The two of them decided at this point to take a rest, largely to allow Jorgesen’s fingers to heal. Attempt after attempt to climb pitch 15, crimping onto tiny, razor-sharp flakes of rock, had left his finger-tips raw. They took two days out, during which something happened. A Pulitzer Prize-winning sports journalist on the New York Times named John Branch found out about the drama unfolding on El Capitan and wrote an article about it. Could Jorgesen make it across Pitch 15? The rest of the media read the story, and sensed a drama unfolding. Journalists, TV crews and photographers descended on the meadow below the Dawn Wall, focussing in on Caldwell and Jorgesen above them and calling them on their mobiles for interviews. They were suddenly headline news.
This spotlight was hardly helpful for Jorgesen. Nevertheless, after his two days of rest, he set himself to attempt the pitch again. His family were amongst those watching below. He set off, belayed and supported by Caldwell, and, as he traversed the pitch, he was climbing as well as he ever had. He said afterwards that he felt weightless, moving perfectly from hold to exacting hold. This continued until he was mere feet from the end of the pitch, almost near enough to reach out and grasp it. And then…… he fell.
The watchers in the meadow below groaned aloud. Like them, Jorgesen felt that he had failed in what had been his best chance to complete Pitch 15. He could try again, but the chances were that he would fail again. And meanwhile he was holding Caldwell back. He made a decision: he would give up the climb. He would stay on the wall, but to support Caldwell. His attempt to free climb to the top was over.
Caldwell, meanwhile, had his own problems with the pitch requiring a leap sideways, the Dyno. He had never done this successfully and he still couldn’t. Attempt after attempt ended with him bouncing off the rock like a human swingball. After numerous attempts he decided to try another way. He would climb down. Counter-intuitive as this was, he could see a potential route, the Loop, which required him to climb down from the start of the Dyno along a fault in the rock until he reached a place where he could cross over and climb up and back to his intended position the other side of the Dyno. The reason he hadn’t done this in the first place is that for big wall climbers, climbing down is abnormal and far more difficult. If you’ve ever done any climbing yourself, you’ll know this from experience. He made the attempt, climbing at night when the rock was colder and adhesion better. To me this seems nutso, as he had to contend with shadows getting in the way of him being able to see what he was doing, but he had obviously mapped the route and knew his job, because he was successful. He had passed the Dyno and could continue on up.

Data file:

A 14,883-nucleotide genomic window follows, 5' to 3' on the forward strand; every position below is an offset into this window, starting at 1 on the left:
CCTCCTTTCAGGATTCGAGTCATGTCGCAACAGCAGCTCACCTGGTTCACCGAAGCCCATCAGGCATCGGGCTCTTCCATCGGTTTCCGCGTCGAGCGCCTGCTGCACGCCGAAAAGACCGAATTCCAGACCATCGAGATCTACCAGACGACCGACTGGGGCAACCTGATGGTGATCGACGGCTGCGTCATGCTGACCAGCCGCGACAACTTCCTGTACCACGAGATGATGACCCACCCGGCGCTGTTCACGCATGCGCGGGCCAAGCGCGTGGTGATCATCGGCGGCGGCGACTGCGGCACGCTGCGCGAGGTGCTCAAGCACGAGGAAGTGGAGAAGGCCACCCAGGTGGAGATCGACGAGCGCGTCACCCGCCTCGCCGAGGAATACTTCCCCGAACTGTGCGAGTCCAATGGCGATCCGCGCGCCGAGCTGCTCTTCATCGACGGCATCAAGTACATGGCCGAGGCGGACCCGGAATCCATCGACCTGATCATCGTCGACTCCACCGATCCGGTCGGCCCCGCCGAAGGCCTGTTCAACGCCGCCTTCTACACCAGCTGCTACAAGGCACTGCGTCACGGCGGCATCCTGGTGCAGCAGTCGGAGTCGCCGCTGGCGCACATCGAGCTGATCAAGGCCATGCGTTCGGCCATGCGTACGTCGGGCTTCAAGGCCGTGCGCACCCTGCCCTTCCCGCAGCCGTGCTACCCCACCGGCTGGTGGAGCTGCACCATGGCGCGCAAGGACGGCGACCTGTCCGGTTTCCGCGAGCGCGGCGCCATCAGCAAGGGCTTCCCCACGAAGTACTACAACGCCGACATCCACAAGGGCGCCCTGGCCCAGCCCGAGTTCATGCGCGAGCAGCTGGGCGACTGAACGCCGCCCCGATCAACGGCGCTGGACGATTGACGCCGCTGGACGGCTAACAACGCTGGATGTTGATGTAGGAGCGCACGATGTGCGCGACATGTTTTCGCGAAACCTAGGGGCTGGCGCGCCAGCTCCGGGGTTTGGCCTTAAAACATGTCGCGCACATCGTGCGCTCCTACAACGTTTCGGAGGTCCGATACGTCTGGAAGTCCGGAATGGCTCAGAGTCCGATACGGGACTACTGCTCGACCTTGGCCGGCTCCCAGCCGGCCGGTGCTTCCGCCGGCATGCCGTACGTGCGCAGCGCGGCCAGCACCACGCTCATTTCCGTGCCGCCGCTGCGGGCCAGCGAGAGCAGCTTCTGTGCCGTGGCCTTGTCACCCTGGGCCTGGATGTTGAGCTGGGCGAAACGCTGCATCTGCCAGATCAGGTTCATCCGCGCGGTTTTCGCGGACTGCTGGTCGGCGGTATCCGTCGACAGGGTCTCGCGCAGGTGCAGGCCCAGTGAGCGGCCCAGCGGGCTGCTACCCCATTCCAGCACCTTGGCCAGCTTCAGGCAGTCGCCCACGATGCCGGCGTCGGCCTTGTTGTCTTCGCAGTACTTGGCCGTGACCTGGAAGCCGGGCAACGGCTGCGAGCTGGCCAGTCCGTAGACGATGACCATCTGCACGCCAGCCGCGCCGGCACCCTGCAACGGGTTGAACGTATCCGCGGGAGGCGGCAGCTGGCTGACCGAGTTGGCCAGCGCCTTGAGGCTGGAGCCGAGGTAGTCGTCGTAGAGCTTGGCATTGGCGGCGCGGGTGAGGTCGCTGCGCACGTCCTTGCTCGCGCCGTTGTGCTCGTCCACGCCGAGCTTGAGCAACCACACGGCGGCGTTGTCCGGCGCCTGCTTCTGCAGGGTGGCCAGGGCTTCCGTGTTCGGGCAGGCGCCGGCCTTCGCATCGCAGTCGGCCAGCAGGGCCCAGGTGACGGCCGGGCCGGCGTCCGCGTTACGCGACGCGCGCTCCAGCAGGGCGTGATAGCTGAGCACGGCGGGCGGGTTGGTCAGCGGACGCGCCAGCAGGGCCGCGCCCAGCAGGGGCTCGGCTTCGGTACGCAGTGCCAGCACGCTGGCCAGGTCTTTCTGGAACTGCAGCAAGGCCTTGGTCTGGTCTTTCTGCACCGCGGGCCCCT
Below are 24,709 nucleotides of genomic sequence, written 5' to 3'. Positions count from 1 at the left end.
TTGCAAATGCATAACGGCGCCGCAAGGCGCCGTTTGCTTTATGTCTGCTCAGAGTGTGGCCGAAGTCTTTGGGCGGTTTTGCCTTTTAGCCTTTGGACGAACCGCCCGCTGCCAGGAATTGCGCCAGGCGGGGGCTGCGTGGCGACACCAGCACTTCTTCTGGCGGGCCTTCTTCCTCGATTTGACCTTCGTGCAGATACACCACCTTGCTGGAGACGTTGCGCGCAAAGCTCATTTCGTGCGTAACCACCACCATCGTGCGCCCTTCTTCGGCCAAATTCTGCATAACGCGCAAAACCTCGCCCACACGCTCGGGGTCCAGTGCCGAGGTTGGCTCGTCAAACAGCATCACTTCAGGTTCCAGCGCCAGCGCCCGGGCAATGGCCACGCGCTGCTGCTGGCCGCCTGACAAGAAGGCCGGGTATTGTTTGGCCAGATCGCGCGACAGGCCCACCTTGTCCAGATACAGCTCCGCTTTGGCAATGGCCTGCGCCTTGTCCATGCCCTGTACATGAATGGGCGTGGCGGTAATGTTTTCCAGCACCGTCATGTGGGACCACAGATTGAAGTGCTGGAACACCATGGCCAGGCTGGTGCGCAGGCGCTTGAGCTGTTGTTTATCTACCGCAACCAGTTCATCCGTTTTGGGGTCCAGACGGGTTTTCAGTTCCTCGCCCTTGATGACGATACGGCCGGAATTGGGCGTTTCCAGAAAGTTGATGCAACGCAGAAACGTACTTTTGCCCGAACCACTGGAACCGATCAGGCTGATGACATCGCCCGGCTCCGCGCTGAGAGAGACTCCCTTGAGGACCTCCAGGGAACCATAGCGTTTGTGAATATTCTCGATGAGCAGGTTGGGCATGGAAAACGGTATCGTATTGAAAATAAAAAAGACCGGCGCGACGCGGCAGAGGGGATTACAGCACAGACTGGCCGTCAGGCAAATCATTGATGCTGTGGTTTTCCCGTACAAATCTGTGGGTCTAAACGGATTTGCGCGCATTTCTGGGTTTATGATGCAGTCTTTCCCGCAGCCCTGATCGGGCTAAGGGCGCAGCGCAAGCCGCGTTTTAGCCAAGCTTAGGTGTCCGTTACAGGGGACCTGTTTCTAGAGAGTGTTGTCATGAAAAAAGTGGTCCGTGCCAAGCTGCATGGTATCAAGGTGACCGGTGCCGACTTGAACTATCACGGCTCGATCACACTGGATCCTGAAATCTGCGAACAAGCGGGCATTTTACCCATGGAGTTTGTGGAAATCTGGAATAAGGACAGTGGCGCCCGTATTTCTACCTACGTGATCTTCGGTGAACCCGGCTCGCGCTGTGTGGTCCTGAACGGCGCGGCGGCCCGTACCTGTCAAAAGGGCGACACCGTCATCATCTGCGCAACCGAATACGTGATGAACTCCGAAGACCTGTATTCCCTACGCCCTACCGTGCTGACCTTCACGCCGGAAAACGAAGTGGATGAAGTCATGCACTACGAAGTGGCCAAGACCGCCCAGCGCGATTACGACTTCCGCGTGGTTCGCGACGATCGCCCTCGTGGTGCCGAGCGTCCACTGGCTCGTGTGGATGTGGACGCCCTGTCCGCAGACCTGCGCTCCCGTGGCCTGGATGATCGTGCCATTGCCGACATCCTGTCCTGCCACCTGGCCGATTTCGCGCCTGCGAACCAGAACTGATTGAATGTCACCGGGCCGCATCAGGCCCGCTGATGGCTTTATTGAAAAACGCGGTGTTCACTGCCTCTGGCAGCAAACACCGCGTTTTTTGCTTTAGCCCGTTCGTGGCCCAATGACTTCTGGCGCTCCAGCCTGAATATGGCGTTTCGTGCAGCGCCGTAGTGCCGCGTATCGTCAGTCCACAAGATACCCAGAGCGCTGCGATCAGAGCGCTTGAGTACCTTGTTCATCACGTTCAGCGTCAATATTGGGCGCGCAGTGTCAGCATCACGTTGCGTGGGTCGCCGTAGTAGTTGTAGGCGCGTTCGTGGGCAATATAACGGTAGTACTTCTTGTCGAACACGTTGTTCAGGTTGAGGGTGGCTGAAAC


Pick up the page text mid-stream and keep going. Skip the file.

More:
Which he did. Supported by Jorgesen, he conquered pitch after demanding pitch until he finally reached Wino Tower, a point about two thirds of the way up the route. This was significant for several reasons. Firstly, it marked the end of the really demanding pitches. From here the climbs were, not easy, but easier. Thus, reaching Wino Tower was pretty close to signifying that he would succeed. And secondly, it was the first place in the climb which afforded a ledge where a person could both stand and lie down. The joy and relief on his face as he hauls himself over the lip of that ledge, stands tall and howls over the valley and then lies down and stretches out – well, it’s something to see. He had done it – more or less. And yet……